JPMorgan Joins Chorus of Banks Cutting Treasury Yield Forecastsby and
Benchmark 10-year note projection reduced to 1.9% from 2.15%
Analysts cite slowing growth expectations, global easing
Another day, and another one of Wall Street’s biggest banks cuts its Treasury yield forecasts.
JPMorgan Chase & Co. analysts led by Alex Roever joined a growing chorus of banks to pare year-end projections for the 10-year note yield, trimming their estimate to 1.9 percent from 2.15 percent. That’s because investors expect a slower pace of U.S. economic growth than they did last year, Treasury yields are more sensitive to global monetary easing and investors don’t want to take much risk by betting on Federal Reserve tightening, the analysts said.
Their call still would require yields to climb more than 10 basis points from current levels, which would indicate about a 0.2 percent loss in 10-year debt by the end of the year. Benchmark yields rose five basis points, or 0.05 percentage point, to 1.76 percent on Monday as of 5 p.m. in New York, the biggest one-day climb since April 20. A gain in oil prices was the catalyst for the move, according to a Monday note from BMO Capital Markets analysts.
Strategists across Wall Street have been paring back 2016 calls on benchmark Treasury yields, as expectations for global economic growth decline and central banks in Europe and Asia introduce additional policy easing. Since the end of last year, the median second-quarter 10-year yield estimate from 66 strategists polled by Bloomberg has dropped to 1.9 percent from 2.55 percent. For the end of the year, the median estimate has dropped to 2.2 percent from 2.78 percent.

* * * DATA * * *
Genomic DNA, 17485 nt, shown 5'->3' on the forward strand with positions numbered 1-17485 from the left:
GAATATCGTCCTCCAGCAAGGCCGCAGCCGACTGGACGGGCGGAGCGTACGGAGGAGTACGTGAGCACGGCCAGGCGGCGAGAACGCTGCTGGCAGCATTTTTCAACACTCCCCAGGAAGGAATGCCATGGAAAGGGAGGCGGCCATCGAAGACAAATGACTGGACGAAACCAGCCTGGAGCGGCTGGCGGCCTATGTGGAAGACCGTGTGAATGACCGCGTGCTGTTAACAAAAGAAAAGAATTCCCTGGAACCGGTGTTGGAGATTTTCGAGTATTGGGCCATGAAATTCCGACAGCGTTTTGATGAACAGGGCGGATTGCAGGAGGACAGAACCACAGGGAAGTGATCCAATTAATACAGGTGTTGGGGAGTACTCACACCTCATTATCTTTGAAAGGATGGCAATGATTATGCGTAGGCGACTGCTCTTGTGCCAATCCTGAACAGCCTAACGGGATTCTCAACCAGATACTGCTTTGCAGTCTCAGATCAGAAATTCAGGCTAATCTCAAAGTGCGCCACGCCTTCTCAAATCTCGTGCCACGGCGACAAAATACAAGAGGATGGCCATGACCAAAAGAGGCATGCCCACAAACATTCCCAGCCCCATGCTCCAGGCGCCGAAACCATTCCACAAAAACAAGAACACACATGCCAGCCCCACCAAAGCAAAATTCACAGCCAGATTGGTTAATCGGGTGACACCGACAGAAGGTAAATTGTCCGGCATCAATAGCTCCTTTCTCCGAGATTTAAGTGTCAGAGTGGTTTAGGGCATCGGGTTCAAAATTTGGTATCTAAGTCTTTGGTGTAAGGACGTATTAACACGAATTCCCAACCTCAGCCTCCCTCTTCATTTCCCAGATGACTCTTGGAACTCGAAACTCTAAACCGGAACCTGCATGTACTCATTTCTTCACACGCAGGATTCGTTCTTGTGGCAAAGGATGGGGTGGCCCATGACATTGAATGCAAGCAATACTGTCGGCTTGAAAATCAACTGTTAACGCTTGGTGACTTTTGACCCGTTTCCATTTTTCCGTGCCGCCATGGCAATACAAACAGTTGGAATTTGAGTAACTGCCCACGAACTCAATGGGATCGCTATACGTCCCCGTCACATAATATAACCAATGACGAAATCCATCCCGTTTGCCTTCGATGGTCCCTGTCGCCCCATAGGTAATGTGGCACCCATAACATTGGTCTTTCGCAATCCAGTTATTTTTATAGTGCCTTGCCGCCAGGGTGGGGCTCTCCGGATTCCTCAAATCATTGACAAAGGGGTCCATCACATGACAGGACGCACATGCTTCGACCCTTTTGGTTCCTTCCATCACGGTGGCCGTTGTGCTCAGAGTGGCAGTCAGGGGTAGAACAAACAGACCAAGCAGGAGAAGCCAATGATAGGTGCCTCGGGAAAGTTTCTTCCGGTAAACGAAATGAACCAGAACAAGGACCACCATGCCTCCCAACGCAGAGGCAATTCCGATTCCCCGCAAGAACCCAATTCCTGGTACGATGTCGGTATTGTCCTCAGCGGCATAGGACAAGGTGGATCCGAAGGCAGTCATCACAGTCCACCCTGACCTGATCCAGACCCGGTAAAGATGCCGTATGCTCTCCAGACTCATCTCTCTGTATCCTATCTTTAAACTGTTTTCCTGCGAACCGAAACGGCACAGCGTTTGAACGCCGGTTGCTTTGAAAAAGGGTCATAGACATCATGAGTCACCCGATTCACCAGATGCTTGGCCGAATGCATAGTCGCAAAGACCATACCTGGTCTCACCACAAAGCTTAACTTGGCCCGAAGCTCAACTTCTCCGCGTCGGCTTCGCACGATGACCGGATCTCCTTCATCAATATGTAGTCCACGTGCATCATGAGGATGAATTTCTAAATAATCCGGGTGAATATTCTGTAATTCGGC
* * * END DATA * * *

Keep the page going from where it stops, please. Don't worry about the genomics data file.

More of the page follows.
Even as the JPMorgan strategists cut their year-end yield forecasts, they expect Treasuries to fall in the near term and recommend clients bet on declines in the five-year note. The yield on that security rose six basis points to 1.26 percent.
The decision wasn’t tied to any changes in the bank’s views on Fed interest-rate policy. JPMorgan’s economists still forecast officials will raise their benchmark interest rate twice this year. Roever and other strategists at the bank compared the call with the “conundrum” experienced by Alan Greenspan during his tenure as Fed chairman.
“Is it a contradiction in terms to look for higher Fed funds rates, but still-low long-term rates? Perhaps, but there are precedents,” the analysts wrote in a May 13 note to clients. Fed Chair Janet Yellen “has a conundrum also, although hers is more challenging given the conditions of the rest of the developed markets. Still, challenging doesn’t mean impossible.”
The chances traders assign an interest-rate increase by the end of this year rose to about 57 percent Monday, up from 47 percent on Friday, according to overnight-indexed swaps data compiled by Bloomberg.
The move by JPMorgan echoes similar calls from other banks that have cut their 10-year yield forecasts this year, as demand from overseas investors facing negative interest rate policies has boosted the appeal of U.S. debt.
Goldman Sachs Inc. last week trimmed its forecast and now predicts 10-year notes to yield 2.4 percent by year-end, down from 2.75 percent previously. The 10-year note yield may sink to 1.5 percent, Citigroup Inc. U.S. rates strategist Jabaz Mathai wrote in a May 6 note to clients.